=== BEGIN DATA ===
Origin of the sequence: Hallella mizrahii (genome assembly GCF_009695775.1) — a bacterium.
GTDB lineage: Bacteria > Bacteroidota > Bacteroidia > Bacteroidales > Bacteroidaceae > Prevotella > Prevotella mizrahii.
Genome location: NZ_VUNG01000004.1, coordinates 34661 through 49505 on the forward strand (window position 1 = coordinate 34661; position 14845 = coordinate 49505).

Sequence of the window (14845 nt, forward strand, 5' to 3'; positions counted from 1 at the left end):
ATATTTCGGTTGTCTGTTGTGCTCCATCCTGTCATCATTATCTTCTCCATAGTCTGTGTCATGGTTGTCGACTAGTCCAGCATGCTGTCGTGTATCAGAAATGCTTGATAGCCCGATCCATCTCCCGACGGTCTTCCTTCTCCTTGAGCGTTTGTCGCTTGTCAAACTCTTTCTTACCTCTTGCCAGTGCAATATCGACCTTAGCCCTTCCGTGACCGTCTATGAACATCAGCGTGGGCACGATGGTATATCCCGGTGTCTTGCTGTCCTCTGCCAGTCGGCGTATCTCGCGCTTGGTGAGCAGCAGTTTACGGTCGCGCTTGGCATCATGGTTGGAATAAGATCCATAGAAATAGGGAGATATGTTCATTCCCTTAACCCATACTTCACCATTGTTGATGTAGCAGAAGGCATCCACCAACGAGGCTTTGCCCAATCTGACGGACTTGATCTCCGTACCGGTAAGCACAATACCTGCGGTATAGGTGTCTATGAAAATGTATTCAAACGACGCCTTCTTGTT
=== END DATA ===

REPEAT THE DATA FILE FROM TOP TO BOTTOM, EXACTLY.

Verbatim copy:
Origin of the sequence: Hallella mizrahii (genome assembly GCF_009695775.1) — a bacterium.
GTDB lineage: Bacteria > Bacteroidota > Bacteroidia > Bacteroidales > Bacteroidaceae > Prevotella > Prevotella mizrahii.
Genome location: NZ_VUNG01000004.1, coordinates 34661 through 49505 on the forward strand (window position 1 = coordinate 34661; position 14845 = coordinate 49505).

Sequence of the window (14845 nt, forward strand, 5' to 3'; positions counted from 1 at the left end):
ATATTTCGGTTGTCTGTTGTGCTCCATCCTGTCATCATTATCTTCTCCATAGTCTGTGTCATGGTTGTCGACTAGTCCAGCATGCTGTCGTGTATCAGAAATGCTTGATAGCCCGATCCATCTCCCGACGGTCTTCCTTCTCCTTGAGCGTTTGTCGCTTGTCAAACTCTTTCTTACCTCTTGCCAGTGCAATATCGACCTTAGCCCTTCCGTGACCGTCTATGAACATCAGCGTGGGCACGATGGTATATCCCGGTGTCTTGCTGTCCTCTGCCAGTCGGCGTATCTCGCGCTTGGTGAGCAGCAGTTTACGGTCGCGCTTGGCATCATGGTTGGAATAAGATCCATAGAAATAGGGAGATATGTTCATTCCCTTAACCCATACTTCACCATTGTTGATGTAGCAGAAGGCATCCACCAACGAGGCTTTGCCCAATCTGACGGACTTGATCTCCGTACCGGTAAGCACAATACCTGCGGTATAGGTGTCTATGAAAATGTATTCAAACGACGCCTTCTTGTT